BOOKER: I really have no reaction. The reality is that people in the state of New Jersey elected me state-wide, very proud of the work that I did, the change that we made in Newark, the transformation going on in our city, but this is not about the presence now. I will never let him pull me so low as to hate him. I'm going to be -- continue to be a voice in this country for the love, for bringing the nation together, not driving the nation apart.


BERG: So today, Cory Booker out on the campaign trail for candidates across Iowa. At the house right behind me, he'll be doing an event shortly for a candidate for secretary of agriculture, also campaigning for congressional candidate JD Scholten, up in Steve Kanes congressional district, so trying to curry favor with Democrats here in Iowa. Cory Booker says he's focused on the midterms, but of course that has 2020 implications as well. Jim?

SCIUTTO: Oh, yes. More than 700 days out and they're already off and running. Rebecca Berg in Iowa, thanks very much.

HARLOW: But who is counting? Ahead for us, a departure from politics to the planet and climate, a stark warning from nearly 100 scientists across the globe this morning. We have a little over a decade to avoid catastrophic climate change or there will be severe worldwide consequences. That's what the new report shows. One of the authors joins us next.


[10:47:04] SCIUTTO: This just in to CNN. Tropical storm Michael is now officially a category-1 hurricane. That means sustained winds of 75 miles an hour. 26 Florida counties are already under state of emergency orders as the storm nears the coastline there. Forecasters say it could make landfall on the Florida coast as early as Wednesday, bringing coastal flooding and high winds. We're going to stay on this and keep you updated as it moves north.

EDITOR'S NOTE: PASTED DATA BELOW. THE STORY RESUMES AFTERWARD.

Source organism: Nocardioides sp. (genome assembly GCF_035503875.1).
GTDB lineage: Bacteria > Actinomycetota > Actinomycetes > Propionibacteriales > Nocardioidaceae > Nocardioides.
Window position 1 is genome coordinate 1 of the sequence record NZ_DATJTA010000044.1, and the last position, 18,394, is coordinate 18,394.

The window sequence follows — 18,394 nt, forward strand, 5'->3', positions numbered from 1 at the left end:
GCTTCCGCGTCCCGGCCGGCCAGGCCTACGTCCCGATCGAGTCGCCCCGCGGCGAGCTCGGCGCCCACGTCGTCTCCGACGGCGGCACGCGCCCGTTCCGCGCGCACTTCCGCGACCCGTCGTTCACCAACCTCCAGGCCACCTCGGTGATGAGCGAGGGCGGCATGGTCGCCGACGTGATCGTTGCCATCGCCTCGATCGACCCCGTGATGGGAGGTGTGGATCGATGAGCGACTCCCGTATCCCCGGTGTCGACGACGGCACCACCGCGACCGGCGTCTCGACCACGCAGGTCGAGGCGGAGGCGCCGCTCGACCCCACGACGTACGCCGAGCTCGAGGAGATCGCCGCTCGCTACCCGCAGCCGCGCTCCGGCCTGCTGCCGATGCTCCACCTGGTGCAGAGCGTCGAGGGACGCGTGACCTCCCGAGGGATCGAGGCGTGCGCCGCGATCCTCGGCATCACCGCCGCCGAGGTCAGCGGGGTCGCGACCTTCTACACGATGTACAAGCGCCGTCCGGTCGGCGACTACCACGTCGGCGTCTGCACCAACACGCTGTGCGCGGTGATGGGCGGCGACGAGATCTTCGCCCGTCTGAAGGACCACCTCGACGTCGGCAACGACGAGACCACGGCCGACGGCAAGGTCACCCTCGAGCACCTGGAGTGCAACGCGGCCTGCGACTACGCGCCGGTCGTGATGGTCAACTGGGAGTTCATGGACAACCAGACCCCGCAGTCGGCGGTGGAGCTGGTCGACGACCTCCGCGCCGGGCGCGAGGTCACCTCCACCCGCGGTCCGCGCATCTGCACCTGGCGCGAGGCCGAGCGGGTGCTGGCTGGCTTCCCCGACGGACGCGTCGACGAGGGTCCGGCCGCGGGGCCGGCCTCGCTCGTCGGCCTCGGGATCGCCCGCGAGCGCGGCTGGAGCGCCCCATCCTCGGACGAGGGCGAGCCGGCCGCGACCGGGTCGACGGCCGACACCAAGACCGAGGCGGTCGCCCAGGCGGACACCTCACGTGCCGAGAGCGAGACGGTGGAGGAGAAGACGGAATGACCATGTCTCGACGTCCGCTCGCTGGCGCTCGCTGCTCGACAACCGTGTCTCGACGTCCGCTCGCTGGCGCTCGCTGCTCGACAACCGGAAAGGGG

HARLOW: We absolutely will.

Also this morning, an international call for immediate and unprecedented action to avoid catastrophic climate change, 91 scientists from 40 countries have compiled this landmark study for the United Nations and it has found that we have just over 11 years to get climate change under control in order to avoid catastrophic flooding, devastating droughts, and mass extinction of animals across the globe.

With us now, one of the authors of the report, also a professor of Climate Sciences at Duke University, Dr. Shindell. The numbers are stunning, the price tag of $54 trillion, if we don't do something about this, is stunning. The loss of life, of animal species is stunning. But for so many Americans that I think have become numb to issues of climate change, what should they take away from this report this morning?

DREW SHINDELL, PROFESSOR OF CLIMATE SCIENCES, DUKE UNIVERSITY: Well, I think they should really understand that we're already seeing these effects. You know, we just heard about the latest hurricane, Hurricane Florence just battered my state. These are the kind of things that we're already seeing, and they're going to keep getting worse unless we take these kinds of actions that are outlined in the report.

HARLOW: Look, the president has pulled the United States out of the Paris climate accord. The man on track to potentially become the next president of Brazil is threatening to do the same. You have a push in this country for an uptick of coal use, and this report lays out that in order to reach these goals and stave off, you know, what you warn is ahead, coal consumption for electricity would have to go from 40 percent today to between 1 percent and 7 percent in a decade. Are these things really going to change that dramatically? How do you get the American consumer to change that much?